Calls for continued teamwork marked this fall’s Office of Research Services (ORS) awards ceremony, recognizing the outstanding exploration and creative activities on the CU Denver campus every day.
Held in the Lawrence Street Center, the luncheon included faculty, staff and administrators, who honored eight grant awardees and 16 other funding recipients.
Chancellor Dorothy Horrell thanked the awardees, saying that their work, stemming from their “passion and dedication,” is one of the most-valued assets of this state’s only urban public research university and one of the best contributions it can make.
Horrell and Provost Roderick Nairn also thanked the faculty for including students in their work, whether in the lab, a dark room, or a writing studio. “You are setting them up for finding their passion as you have yours,” Horrell said. “We know that makes a huge difference in their persistence and graduation.”
Noting that it is one of ORS’ chief missions, Associate Vice Chancellor for Research Bob Damrauer acknowledged the work of that office’s staff in encouraging interdisciplinary research on the CU campuses. He urged everyone ̶ in attendance and not in attendance ̶ to continue to forge partnerships.
Vice Chancellor for Research Richard Traystman echoed Damrauer’s call. “We are all in the same boat,” he said, using a story of how a grizzly bear chased him and a friend during an Alaskan kayaking trip to illustrate his point about survival. “Row together. Row straight. Move quickly. Be optimistic. And probably the most important thing, try not to sink.”
Two past awardees gave presentations on their research and creative projects: Aaron Johnson, assistant professor of Integrative Biology, and Carol Golemboski, professor of Visual Arts.
Aaron Johnson: “Seeking genetic causes of a broken heart”
Next time you throw out your bananas, cursing the fruit flies that have invaded your kitchen, it might calm your nerves to know: Those pesky little bugs could be helping Johnson and his CU Denver colleagues one day save a life.
On the hunt for genetic mutations that lead to congenital heart disease, as the causes of many inherited heart defects remain unknown, Johnson studies the formation of the hearts of fruit flies to help discover the differences between hearts that work well for life and those that don’t.
“Approximately every 15 minutes, a child is born with a congenital heart defect,” Johnson said. “So this is a serious topic. I’m looking for the genes that are required to make a heart,” he said. “Then I have to figure out where it goes wrong.”
His meticulous work in the lab could be compared to your boss asking you to find out why a new cellphone is malfunctioning, Johnson said. “But you can’t talk to anyone who knows anything about building cell phones.” Then you’re tossed a gigantic stack of cell phones and told to get to work.
As painstaking as it might be, determining if, as he and his colleagues suspect, previously uncharacterized genes are required during heart development for normal lifelong function, is worth the effort, Johnson said. “Heart disease is the No. 1 cause of death in both the developed world and the undeveloped world. Finding these answers could make a difference in treatment someday.”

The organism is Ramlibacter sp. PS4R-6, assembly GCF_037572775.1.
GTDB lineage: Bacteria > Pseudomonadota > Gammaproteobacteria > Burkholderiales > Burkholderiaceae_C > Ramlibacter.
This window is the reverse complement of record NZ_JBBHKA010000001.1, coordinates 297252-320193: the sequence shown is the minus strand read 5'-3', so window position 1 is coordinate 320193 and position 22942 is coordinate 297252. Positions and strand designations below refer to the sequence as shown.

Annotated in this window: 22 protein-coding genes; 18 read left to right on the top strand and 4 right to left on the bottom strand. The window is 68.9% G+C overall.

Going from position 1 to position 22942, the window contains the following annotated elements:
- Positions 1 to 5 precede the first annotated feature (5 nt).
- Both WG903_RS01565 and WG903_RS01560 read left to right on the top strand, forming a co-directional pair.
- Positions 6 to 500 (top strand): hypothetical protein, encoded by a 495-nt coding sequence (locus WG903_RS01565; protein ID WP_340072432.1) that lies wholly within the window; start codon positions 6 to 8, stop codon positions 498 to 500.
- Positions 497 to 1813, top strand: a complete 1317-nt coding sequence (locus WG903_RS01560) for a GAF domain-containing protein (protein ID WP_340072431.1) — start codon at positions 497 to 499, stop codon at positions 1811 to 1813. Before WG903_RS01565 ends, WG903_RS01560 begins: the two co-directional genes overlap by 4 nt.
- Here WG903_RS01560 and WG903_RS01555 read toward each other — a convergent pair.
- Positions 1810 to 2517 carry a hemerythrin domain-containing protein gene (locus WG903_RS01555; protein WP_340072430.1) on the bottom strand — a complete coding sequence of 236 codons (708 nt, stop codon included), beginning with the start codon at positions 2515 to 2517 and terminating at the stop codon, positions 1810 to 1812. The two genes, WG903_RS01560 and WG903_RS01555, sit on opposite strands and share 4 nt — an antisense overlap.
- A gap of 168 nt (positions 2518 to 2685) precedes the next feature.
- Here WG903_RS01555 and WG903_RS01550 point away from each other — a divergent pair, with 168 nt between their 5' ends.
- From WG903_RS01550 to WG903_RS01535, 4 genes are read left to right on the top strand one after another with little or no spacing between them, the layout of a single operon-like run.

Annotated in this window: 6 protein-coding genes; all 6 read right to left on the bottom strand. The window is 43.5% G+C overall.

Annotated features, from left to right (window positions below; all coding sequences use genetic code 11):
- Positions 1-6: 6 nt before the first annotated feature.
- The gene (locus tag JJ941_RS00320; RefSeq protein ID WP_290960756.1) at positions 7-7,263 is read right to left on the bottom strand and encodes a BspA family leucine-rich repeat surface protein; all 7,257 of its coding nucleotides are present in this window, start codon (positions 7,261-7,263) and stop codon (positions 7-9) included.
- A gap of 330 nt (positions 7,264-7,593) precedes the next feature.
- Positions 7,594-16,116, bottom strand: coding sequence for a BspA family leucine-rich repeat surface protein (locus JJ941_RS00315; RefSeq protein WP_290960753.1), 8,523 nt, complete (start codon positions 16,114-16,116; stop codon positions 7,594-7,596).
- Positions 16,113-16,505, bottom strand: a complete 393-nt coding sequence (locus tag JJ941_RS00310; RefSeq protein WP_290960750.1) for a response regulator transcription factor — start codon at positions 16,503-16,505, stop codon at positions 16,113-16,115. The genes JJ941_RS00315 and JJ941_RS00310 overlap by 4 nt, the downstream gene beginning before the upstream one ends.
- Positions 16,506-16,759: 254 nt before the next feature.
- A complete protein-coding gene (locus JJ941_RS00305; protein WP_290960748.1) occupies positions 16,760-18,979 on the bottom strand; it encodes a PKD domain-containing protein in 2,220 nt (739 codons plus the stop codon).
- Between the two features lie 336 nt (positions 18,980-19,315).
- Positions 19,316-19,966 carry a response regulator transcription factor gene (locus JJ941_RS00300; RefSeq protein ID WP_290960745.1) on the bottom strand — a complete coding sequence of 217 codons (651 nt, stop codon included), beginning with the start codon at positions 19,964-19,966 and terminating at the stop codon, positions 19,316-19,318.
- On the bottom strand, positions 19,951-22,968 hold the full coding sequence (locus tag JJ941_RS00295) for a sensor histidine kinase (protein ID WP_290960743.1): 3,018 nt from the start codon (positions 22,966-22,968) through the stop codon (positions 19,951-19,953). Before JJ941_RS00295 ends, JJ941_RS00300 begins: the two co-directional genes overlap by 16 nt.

Carol Golemboski: “Psychometry: the making of a book of art”
For 10 years, Golemboski has scoured antique shops and flea markets during her free time, looking for what, she is never quite sure. The CU Denver visual arts professor just knows when she sees it: An old music box. A dilapidated doll house. An over-worn pair of 19th-century toddler shoes.
When she first started taking her stumbled-upon treasures to old houses or abandoned buildings, seeking shadowy places to stage her photographs, she noticed being a bit “creeped out.” The objects had sort of a “charged presence,” she said, the environment adding a “haunting” element to her ambiguous shots.
Two years into this personal project, Golemboski discovered the term: psychometry. “It’s sort of a pseudo-science, a paranormal term, like fortune-telling in reverse,” she said. It’s a purported ability to read objects and tell their history by being in close proximity to them, she said.
This year, Golemboski’s monograph “Psychometry,” published by Flash Powder Projects, displays her years of work, packaged with a short story by one of her favorite writers, renowned 20th-century author Shirley Jackson.
Golemboski, who still does all of her work in a darkroom, calling it her “own private laboratory,” manipulates her images, which are created through a combination of photography and drawing, often including text and scratches she makes on her negatives. “It’s all an attempt to create a sense of mystery and illusion.”
With her work, viewers can’t always tell what the original photo was, what was added, or what it means. And that’s the point, Golemboski said. “I want the people who view my work to view the objects and decide.”
- Christopher Agee, associate professor, History
- Faye Caronan Chen, assistant professor, Ethnic Studies
- Stephen Hartke, associate professor, Mathematical and Statistical Sciences
- Peter Kaplan, professor, Psychology
- Jung-Jae Lee, assistant professor, Chemistry
- Jean Scandlyn, associate professor, Clinical Track, Health and Behavioral Sciences
- Maren Scull, clinical assistant professor, Sociology
- James Walsh, clinical assistant professor, Political Science
Travel funding recipients
- Robert Allan
- Michelle Carpenter
- Leslie Gaston-Bird
- Carnot Nogueira
- Victor Woo
- Gabriel Zamosc-Regueros
Publication funding recipients
- Aimé Fournier
- Jennifer Reich
CRC funding recipients
- Jody Beck
- Marty Otañez
- Bryan Wee
- Keith Guzik
- Rodney Herring
- On-Ook Oh
- Ronald Ramirez
- Esther Sullivan
Guest contributor: Debra Melani.